By the way, we have the new Domain ready with the exception of getting their old mail into the new Exchange.  In our research, we apparently are better off to get everything working correctly on the old system prior to moving to the new Domain/Exchange system
I had some of the same questions as the poster "Steve", in particular why 08 and why on SBS, why not going hosted etc... even if hybrid, but chose not to ask them... Admittedly SBS  is very limiting in things it may sometimes allow and it restricts, but I honestly have very little experience with SBS, but rather more familiar and comfortable Server and Enterprise infrastructures management and exchange versions.  How many mailboxes are you talking about? How many database and how big?  Again, a
'Steve' commented this can go awry very easily and migrations often time take a lout of planing and forethought. Admittedly, you can piece together a plan using online resources, but you have to be sure to cover and research every possible caveat.   When I'm not driving I'll take a look more at info you provide and see what high level outline can possibly provide to get you started.  Getting a consultant to advise may be worth the money though.
Michael B. SmithManaging ConsultantCommented:
You literally just need to move the mailboxes and copy the configuration from the old server to the new server (there is quite a bit of configuration). At some point your firewall/router will need to be updated to point to the new server.

If you aren't familiar with Exchange, and downtime isn't an option, you should consider buying Jeff Middleton's SwingIt, or retaining a consultant.

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D GCEOAuthor Commented:
We are both familiar with SBS and have worked with it for 20+ years which is why we are leary of how this might "blow up".  Since we cannot create a Trust with SBS we were hoping to find a way to move the database without having to export the existing mailboxes to .PST and importing them into the new user mailboxes which could take a very long time.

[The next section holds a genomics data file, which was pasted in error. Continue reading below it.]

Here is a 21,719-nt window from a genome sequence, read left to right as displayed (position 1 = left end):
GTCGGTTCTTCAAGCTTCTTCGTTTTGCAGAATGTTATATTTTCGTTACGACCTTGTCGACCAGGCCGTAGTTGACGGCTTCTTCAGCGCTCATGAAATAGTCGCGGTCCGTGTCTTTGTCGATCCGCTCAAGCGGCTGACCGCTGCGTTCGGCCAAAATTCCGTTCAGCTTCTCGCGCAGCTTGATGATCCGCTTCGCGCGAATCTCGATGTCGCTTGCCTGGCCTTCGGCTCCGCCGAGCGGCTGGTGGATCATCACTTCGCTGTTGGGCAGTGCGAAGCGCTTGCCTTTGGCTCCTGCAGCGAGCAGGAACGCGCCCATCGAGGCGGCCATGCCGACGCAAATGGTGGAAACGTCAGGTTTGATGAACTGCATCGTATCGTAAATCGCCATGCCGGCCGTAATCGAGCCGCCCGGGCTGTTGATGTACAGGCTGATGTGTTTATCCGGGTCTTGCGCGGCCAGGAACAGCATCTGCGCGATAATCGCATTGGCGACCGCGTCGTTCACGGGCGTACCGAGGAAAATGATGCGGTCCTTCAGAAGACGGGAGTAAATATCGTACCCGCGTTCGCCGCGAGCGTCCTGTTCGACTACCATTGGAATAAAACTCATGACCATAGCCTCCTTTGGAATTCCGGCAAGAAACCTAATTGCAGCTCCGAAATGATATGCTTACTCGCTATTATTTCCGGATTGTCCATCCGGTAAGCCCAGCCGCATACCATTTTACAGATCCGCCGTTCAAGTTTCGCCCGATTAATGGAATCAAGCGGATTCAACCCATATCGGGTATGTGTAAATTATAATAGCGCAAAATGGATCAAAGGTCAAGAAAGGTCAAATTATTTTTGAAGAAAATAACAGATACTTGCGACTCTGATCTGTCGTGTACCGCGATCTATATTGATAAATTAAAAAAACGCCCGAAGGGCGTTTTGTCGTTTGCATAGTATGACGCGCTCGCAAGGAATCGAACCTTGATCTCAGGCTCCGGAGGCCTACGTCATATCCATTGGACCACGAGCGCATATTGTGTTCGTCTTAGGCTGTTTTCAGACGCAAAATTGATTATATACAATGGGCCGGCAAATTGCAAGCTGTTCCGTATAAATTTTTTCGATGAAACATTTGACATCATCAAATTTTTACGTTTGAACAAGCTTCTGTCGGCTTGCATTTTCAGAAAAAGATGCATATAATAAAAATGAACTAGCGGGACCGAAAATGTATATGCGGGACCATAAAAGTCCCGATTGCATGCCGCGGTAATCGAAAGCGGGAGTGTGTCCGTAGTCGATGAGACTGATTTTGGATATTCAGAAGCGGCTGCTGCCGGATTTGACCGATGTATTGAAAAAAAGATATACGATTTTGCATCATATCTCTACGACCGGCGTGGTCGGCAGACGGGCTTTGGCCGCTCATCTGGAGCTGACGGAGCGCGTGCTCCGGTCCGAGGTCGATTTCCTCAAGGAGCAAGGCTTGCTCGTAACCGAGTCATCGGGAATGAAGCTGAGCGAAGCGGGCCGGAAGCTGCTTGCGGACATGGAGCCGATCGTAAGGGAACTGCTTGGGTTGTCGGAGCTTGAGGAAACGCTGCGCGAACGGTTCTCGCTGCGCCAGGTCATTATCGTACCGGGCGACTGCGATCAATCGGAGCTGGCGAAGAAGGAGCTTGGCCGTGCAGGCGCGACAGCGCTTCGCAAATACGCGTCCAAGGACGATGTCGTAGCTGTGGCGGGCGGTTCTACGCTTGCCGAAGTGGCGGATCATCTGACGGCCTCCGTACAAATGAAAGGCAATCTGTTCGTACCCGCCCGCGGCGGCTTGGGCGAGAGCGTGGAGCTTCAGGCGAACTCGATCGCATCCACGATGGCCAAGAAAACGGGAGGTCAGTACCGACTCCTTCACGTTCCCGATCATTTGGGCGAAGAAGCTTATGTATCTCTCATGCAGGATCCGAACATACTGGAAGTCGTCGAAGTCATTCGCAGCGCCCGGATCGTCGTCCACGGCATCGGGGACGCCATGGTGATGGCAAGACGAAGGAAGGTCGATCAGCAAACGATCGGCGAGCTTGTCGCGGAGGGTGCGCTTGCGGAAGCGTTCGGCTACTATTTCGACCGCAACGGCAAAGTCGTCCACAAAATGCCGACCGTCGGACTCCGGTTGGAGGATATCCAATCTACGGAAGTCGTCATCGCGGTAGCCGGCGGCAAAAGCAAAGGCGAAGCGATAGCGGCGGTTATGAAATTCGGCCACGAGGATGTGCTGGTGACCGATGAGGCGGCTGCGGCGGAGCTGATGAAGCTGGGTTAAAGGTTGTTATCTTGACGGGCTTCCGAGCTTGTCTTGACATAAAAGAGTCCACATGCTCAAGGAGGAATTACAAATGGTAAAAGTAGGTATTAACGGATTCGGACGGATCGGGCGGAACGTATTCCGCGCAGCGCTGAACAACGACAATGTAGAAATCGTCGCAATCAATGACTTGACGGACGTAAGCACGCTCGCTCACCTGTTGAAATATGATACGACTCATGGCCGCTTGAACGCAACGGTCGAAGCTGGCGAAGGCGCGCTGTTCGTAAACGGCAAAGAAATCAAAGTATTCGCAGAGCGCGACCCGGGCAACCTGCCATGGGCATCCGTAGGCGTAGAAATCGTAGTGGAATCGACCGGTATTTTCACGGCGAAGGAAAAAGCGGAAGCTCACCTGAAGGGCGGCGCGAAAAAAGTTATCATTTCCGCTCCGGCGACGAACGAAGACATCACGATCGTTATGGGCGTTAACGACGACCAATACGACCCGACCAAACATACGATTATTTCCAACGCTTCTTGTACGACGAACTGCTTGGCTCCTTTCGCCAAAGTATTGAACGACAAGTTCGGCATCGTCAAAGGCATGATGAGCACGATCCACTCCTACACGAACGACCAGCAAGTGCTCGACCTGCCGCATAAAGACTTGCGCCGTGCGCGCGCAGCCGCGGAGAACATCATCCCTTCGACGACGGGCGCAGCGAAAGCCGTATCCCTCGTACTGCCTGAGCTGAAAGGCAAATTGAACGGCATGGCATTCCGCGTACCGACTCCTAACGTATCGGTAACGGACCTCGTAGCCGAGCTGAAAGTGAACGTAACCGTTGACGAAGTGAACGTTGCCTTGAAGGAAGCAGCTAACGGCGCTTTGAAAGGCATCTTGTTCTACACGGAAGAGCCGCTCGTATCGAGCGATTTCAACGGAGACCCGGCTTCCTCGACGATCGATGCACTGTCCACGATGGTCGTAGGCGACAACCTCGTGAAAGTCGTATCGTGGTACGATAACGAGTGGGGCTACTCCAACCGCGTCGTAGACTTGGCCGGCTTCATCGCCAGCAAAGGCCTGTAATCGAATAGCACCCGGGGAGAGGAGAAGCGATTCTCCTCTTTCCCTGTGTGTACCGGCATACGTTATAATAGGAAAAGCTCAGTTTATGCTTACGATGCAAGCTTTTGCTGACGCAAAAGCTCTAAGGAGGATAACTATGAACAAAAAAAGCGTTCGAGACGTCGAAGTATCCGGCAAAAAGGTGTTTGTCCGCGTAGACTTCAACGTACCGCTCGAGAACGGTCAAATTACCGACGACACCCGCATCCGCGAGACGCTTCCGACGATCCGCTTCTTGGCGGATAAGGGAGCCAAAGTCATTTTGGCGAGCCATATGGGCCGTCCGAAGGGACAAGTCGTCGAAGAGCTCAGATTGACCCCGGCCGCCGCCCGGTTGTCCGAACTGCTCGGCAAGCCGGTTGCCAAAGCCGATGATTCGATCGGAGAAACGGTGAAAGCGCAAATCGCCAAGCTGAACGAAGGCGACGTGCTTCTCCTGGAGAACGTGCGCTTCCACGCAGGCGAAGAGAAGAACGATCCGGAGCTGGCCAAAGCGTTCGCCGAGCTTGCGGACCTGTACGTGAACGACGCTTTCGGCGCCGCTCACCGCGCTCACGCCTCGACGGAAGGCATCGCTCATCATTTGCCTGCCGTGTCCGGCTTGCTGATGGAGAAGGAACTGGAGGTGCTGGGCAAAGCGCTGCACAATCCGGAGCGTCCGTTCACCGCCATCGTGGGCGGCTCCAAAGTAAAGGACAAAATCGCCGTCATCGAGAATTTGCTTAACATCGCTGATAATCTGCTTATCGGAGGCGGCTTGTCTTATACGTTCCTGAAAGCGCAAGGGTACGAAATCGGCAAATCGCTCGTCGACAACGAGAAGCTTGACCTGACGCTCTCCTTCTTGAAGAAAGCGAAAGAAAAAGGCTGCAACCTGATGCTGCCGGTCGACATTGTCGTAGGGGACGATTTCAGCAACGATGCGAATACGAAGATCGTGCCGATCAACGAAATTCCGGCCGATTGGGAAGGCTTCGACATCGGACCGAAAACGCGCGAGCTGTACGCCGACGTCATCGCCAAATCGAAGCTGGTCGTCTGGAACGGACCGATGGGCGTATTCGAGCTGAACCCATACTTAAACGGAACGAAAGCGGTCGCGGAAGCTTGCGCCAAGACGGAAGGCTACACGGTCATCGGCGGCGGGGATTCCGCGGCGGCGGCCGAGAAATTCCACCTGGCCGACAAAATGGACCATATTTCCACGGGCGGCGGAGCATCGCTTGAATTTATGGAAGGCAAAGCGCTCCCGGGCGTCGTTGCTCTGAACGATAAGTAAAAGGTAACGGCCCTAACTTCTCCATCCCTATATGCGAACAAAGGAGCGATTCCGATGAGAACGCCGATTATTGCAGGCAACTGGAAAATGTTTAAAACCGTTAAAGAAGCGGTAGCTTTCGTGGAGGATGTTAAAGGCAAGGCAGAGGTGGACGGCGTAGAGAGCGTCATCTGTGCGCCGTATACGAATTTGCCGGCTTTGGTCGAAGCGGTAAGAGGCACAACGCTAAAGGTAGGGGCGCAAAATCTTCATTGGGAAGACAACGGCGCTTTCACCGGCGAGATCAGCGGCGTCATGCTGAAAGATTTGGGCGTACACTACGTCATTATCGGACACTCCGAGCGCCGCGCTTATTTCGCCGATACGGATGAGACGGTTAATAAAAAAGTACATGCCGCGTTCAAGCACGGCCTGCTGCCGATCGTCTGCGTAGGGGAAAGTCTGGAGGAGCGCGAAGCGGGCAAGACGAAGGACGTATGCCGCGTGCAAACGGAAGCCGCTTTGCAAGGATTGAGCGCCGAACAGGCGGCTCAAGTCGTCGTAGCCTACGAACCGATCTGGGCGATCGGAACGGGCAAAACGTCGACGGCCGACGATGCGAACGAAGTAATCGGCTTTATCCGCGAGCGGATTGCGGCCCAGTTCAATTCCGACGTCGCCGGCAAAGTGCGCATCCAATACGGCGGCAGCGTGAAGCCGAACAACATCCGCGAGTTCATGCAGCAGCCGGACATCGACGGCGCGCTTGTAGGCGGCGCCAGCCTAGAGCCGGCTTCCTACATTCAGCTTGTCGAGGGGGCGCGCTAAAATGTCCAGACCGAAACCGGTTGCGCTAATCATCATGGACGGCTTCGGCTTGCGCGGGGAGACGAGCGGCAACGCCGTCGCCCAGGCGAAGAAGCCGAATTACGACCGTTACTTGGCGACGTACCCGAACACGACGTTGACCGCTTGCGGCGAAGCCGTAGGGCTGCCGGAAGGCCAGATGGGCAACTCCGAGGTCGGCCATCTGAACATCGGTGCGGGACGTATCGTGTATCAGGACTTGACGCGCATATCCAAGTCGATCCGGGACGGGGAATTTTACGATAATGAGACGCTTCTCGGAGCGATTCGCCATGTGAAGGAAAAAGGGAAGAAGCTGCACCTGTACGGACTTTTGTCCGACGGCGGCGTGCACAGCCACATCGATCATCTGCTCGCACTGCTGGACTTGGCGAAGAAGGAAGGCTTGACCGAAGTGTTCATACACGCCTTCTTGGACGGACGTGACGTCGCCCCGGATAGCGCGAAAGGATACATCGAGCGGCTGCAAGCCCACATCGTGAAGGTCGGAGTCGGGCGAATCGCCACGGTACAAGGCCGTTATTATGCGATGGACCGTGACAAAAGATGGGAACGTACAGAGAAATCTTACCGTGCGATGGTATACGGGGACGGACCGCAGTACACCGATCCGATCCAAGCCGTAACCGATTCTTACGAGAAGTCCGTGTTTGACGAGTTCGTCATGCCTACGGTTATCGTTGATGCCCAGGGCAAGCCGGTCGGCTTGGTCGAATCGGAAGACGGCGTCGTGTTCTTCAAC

The other more complicated way that could work is to make the 2008 server a DC on the SBS network and setup the 2008 exchange server with all the roles then use the built in mail box migration to transfer complete mailbox and settings.  However, this is risky and transferring all FSMO roles is a real pain.  Once it is done and we try to rename the new domain controller we could be down should anything go wrong.
Hoping for a utility or easier way if possible without shutting down the company
D GCEOAuthor Commented:
I looked at Jeff Middleton's SwingIT but it appears at first glance that it is related to going from 2003 to 2011.  Is there another link I should check out?
Michael B. SmithManaging ConsultantCommented:
I suppose I misunderstood. You are standing up an entirely new AD forest?

You CANNOT move an Exchange server from one AD forest to another. It will not work. At all.
D GCEOAuthor Commented:
Yes, however prior to going to the new AD Forest, we want to eliminate the current Exchange on SBS 2011and move it to a 2008 r2 server.  Once this is done, we will upgrade the Exchange 2010 to Exchange 2013.  When this is completed and stable we will consider the new Domain.  We just want to kill SBS 2011 which is why we added a 2008 server and installed Exchange 2010 hoping the new server could be the Exchange server on the existing Domain/Forest.
D GCEOAuthor Commented:
Bottom line, what is the best way to decommission the SBS 2011 on the current Domain/Forest while keeping the Exchange from being eliminated as well
D GCEOAuthor Commented: